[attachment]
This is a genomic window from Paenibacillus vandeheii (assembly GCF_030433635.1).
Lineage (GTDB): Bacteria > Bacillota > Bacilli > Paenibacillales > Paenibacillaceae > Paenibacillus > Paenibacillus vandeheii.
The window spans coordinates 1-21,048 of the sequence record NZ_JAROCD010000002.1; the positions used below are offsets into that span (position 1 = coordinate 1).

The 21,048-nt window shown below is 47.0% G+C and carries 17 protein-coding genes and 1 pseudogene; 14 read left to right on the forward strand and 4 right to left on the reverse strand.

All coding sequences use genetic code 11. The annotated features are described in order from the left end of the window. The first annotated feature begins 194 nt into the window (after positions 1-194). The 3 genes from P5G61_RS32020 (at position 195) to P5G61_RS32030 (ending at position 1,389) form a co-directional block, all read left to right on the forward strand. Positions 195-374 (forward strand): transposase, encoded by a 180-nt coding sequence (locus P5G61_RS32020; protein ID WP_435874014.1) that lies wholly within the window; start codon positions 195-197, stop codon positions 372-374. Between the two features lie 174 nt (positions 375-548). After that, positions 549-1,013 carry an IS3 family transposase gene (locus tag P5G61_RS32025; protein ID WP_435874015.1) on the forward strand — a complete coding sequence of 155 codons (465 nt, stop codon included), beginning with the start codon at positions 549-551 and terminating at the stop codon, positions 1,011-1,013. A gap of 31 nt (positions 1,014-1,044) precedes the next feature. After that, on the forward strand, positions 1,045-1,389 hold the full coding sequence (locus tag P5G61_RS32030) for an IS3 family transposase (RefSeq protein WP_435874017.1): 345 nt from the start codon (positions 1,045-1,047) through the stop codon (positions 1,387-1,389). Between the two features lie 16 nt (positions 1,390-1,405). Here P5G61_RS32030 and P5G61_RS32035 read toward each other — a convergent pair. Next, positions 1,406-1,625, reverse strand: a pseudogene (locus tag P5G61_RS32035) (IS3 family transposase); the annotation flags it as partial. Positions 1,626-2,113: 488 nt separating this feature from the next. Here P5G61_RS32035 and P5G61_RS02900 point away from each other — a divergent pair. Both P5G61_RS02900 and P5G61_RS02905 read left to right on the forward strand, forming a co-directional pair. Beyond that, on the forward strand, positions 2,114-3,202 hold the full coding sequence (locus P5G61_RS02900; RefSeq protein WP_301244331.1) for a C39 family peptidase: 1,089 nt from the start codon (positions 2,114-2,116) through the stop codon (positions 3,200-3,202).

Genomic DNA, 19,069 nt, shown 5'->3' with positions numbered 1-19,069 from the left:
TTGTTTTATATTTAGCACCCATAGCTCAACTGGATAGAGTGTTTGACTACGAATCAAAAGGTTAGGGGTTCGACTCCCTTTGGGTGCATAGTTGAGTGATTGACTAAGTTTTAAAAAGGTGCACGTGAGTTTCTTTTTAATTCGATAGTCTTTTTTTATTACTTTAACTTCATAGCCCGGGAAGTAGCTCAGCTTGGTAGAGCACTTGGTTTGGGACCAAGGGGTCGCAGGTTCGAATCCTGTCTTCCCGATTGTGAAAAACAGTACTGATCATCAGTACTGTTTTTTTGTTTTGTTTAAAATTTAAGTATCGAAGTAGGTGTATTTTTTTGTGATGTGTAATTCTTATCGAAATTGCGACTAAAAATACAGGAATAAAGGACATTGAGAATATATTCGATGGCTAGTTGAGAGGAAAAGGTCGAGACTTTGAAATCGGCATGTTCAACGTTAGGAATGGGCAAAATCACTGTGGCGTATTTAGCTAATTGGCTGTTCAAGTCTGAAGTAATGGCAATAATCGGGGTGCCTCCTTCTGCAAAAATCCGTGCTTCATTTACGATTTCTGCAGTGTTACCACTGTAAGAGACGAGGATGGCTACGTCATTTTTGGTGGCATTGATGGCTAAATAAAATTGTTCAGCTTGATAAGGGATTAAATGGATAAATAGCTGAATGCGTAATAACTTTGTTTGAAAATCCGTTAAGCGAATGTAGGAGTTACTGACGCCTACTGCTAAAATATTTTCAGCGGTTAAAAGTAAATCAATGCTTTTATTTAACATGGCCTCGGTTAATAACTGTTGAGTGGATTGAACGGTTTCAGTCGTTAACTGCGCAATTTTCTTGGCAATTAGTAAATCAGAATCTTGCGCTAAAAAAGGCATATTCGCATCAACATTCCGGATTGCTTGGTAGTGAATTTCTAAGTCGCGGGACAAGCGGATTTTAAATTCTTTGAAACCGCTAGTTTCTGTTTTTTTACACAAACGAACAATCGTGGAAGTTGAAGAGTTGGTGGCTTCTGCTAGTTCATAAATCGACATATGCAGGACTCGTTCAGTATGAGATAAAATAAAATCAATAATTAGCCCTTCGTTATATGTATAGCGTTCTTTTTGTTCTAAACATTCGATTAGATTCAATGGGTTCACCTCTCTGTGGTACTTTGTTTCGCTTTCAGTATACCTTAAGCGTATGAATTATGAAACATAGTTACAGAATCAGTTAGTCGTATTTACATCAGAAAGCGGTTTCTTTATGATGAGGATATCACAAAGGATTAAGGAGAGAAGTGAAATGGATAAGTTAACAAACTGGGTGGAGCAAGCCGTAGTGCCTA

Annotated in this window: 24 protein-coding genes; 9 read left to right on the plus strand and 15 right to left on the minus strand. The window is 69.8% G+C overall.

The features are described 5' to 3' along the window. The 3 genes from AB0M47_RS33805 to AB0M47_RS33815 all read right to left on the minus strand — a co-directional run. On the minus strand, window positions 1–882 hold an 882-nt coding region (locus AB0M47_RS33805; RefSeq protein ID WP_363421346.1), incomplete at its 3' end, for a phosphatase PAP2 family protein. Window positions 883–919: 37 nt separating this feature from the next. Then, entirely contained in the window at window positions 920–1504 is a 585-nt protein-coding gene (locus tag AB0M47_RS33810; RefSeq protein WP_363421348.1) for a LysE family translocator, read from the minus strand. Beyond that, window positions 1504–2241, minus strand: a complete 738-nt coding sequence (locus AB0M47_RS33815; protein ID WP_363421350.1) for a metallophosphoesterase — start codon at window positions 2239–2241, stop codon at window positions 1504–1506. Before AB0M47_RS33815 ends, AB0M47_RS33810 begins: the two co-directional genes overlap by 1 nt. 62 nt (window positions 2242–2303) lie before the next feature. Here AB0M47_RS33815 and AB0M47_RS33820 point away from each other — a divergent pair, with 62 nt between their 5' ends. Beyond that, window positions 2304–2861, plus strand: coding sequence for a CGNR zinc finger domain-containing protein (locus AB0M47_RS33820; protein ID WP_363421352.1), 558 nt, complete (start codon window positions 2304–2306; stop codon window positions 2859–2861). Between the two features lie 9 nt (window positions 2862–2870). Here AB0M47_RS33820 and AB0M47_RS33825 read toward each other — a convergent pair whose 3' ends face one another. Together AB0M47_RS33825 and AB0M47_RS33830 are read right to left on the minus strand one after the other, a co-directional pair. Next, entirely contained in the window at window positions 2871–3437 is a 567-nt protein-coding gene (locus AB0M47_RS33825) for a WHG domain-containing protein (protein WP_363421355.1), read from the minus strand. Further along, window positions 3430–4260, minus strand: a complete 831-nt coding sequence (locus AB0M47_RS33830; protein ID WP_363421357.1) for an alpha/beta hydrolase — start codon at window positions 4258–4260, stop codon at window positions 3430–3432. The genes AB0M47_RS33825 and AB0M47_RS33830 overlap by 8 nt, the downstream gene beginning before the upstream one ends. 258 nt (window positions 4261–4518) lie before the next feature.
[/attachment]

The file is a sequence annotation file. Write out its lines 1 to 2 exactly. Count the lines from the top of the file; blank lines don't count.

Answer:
This is a genomic window from Paenibacillus vandeheii (assembly GCF_030433635.1).
Lineage (GTDB): Bacteria > Bacillota > Bacilli > Paenibacillales > Paenibacillaceae > Paenibacillus > Paenibacillus vandeheii.